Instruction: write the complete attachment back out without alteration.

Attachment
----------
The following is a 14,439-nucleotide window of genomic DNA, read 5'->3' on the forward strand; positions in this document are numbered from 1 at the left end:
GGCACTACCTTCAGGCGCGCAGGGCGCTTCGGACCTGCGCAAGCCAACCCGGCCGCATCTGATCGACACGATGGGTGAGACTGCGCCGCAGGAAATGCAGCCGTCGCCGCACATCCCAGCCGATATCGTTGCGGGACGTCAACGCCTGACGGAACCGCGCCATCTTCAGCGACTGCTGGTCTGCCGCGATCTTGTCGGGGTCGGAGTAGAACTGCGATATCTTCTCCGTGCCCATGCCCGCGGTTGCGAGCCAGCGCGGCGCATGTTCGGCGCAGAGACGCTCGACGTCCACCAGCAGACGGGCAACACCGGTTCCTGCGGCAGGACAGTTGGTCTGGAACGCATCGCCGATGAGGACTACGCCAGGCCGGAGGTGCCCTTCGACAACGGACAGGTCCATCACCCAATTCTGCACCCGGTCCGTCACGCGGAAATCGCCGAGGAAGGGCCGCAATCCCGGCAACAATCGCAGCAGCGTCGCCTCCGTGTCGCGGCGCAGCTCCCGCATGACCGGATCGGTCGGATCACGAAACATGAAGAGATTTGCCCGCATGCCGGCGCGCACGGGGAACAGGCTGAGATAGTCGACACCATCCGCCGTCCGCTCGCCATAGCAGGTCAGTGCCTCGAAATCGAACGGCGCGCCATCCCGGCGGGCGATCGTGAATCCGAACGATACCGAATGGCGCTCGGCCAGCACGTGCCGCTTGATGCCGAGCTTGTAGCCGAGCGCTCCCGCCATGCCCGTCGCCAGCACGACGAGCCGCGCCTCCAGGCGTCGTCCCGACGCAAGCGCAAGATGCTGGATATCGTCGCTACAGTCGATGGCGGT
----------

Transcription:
The following is a 14,439-nucleotide window of genomic DNA, read 5'->3' on the forward strand; positions in this document are numbered from 1 at the left end:
GGCACTACCTTCAGGCGCGCAGGGCGCTTCGGACCTGCGCAAGCCAACCCGGCCGCATCTGATCGACACGATGGGTGAGACTGCGCCGCAGGAAATGCAGCCGTCGCCGCACATCCCAGCCGATATCGTTGCGGGACGTCAACGCCTGACGGAACCGCGCCATCTTCAGCGACTGCTGGTCTGCCGCGATCTTGTCGGGGTCGGAGTAGAACTGCGATATCTTCTCCGTGCCCATGCCCGCGGTTGCGAGCCAGCGCGGCGCATGTTCGGCGCAGAGACGCTCGACGTCCACCAGCAGACGGGCAACACCGGTTCCTGCGGCAGGACAGTTGGTCTGGAACGCATCGCCGATGAGGACTACGCCAGGCCGGAGGTGCCCTTCGACAACGGACAGGTCCATCACCCAATTCTGCACCCGGTCCGTCACGCGGAAATCGCCGAGGAAGGGCCGCAATCCCGGCAACAATCGCAGCAGCGTCGCCTCCGTGTCGCGGCGCAGCTCCCGCATGACCGGATCGGTCGGATCACGAAACATGAAGAGATTTGCCCGCATGCCGGCGCGCACGGGGAACAGGCTGAGATAGTCGACACCATCCGCCGTCCGCTCGCCATAGCAGGTCAGTGCCTCGAAATCGAACGGCGCGCCATCCCGGCGGGCGATCGTGAATCCGAACGATACCGAATGGCGCTCGGCCAGCACGTGCCGCTTGATGCCGAGCTTGTAGCCGAGCGCTCCCGCCATGCCCGTCGCCAGCACGACGAGCCGCGCCTCCAGGCGTCGTCCCGACGCAAGCGCAAGATGCTGGATATCGTCGCTACAGTCGATGGCGGT